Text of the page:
Frederick M. Lehman wrote, “The love of God is greater far than tongue or pen can ever tell.” Nonetheless, being stubborn as I am, I am going to try to talk about His great love.
In John 21:15-17, Jesus indirectly compares two types of love. He asks the foolhardy Peter, “Do you love me?” In the question, Jesus uses the verb agapao to indicate love. Agape is an unconditional love that is willing to sacrificially give of itself. It is the love that God shows in Romans 5:8, giving His Son despite our sin. Agape is selfless. The greatest possible expression of love is giving of your own life (John 15:13), and that is exactly what Christ did for us. Jesus is asking Peter if he loves Christ in this persistent, complete manner.
“Yes, Lord,” Peter says. “You know that I love you.” Peter’s response displays a second type of love; he says, “I phileo you.” Phileo refers to brotherly love. It is strong–the strongest expression of human love–but its strength is not nearly as powerful as agape. Phileo can still fail. It can make mistakes. It sometimes acts selfishly. Phileo makes me think of the love described in Proverbs 17:17. It is constant and most evident during times of conflict.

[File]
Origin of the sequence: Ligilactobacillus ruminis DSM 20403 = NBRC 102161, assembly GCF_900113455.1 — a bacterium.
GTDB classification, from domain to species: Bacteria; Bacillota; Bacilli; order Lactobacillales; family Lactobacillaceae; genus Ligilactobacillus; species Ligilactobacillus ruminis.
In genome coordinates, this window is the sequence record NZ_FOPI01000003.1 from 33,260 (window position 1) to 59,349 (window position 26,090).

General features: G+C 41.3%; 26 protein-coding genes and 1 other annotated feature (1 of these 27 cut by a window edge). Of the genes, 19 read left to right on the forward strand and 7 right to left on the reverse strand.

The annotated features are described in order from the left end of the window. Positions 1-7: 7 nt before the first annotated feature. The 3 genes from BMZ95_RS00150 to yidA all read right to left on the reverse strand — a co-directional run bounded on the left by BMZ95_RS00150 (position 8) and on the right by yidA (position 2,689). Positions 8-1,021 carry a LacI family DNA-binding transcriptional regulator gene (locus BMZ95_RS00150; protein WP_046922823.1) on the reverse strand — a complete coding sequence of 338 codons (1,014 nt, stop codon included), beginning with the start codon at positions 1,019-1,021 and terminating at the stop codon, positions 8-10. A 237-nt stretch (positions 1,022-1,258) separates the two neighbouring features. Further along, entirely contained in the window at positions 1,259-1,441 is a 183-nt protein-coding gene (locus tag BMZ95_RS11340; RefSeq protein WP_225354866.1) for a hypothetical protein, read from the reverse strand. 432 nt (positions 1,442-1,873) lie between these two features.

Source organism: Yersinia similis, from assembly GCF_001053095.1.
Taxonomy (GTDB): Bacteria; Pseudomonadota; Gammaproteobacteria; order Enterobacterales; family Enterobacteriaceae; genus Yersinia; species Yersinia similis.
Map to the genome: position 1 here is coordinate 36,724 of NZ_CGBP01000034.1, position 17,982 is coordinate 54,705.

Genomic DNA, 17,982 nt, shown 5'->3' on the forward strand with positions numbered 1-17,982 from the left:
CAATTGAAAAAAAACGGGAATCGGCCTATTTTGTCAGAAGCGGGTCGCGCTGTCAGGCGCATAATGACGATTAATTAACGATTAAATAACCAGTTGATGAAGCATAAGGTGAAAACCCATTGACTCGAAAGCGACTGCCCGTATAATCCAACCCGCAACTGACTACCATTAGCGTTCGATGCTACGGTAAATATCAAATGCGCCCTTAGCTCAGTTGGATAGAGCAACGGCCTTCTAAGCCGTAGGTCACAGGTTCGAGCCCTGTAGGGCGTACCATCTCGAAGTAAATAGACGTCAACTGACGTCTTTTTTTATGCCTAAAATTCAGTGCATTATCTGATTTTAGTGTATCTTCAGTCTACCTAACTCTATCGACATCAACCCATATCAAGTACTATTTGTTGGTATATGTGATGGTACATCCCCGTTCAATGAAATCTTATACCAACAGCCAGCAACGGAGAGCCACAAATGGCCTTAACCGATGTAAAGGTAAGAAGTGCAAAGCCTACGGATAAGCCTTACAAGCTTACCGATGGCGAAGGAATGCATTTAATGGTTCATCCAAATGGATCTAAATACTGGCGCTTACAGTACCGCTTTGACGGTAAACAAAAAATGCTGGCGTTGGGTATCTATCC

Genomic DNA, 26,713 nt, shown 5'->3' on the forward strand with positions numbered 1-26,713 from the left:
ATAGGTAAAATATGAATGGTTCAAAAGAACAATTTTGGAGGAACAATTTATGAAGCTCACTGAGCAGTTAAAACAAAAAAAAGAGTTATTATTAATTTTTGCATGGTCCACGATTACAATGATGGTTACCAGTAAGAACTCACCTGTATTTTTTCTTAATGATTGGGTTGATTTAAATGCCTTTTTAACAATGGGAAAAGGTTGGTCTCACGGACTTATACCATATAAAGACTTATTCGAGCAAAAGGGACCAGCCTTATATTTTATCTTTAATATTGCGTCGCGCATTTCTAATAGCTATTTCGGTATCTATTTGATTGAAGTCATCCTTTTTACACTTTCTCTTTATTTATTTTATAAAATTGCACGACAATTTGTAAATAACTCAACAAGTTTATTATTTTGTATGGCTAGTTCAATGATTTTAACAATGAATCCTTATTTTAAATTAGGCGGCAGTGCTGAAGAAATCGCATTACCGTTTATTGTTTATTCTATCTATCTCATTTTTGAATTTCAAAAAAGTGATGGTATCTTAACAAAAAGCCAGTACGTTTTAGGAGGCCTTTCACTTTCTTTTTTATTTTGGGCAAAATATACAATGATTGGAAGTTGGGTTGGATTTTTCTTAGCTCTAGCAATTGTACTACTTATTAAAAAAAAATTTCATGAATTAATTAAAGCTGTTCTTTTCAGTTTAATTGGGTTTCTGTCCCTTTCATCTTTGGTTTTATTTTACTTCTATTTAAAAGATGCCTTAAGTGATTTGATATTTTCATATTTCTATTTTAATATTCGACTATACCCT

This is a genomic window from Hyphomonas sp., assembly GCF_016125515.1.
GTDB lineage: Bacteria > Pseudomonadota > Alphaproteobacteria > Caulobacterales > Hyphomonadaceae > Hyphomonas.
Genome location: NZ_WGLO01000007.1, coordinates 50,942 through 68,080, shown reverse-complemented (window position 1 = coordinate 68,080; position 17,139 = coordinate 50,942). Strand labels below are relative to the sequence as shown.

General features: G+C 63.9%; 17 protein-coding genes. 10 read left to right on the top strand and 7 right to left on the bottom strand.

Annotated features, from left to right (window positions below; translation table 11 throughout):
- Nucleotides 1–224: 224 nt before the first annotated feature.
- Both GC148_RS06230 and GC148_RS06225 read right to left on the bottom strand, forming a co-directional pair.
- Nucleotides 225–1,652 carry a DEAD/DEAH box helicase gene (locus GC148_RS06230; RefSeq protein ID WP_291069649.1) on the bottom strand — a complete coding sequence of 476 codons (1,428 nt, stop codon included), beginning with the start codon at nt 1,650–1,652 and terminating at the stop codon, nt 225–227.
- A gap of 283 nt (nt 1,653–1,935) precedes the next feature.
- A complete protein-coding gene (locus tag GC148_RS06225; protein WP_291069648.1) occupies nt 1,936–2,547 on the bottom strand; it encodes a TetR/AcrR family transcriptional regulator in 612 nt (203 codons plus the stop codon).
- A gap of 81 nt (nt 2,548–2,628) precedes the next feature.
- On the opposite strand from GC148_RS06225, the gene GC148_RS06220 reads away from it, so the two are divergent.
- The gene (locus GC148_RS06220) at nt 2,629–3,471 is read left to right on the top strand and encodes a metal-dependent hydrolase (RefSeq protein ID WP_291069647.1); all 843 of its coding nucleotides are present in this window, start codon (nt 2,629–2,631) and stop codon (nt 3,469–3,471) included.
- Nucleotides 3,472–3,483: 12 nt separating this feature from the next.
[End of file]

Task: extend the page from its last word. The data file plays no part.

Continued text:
I have phileo love for many people–parents, friends, family. It is generally mutual, benevolent, and cheerful. However, I do not know if I will ever have true agape love. Why? I am human. Selfish. Hypocritical. Prideful. Short-tempered. Failing. Agape cannot be any of those things. I must continue to try, though, to agapao. I must love without seeking something in return, love for the sake of love. That is how God loves us.
Herein is love, not that we loved God, but that He loved us and sent His Son to be the propitiation for our sins. -I John 4:10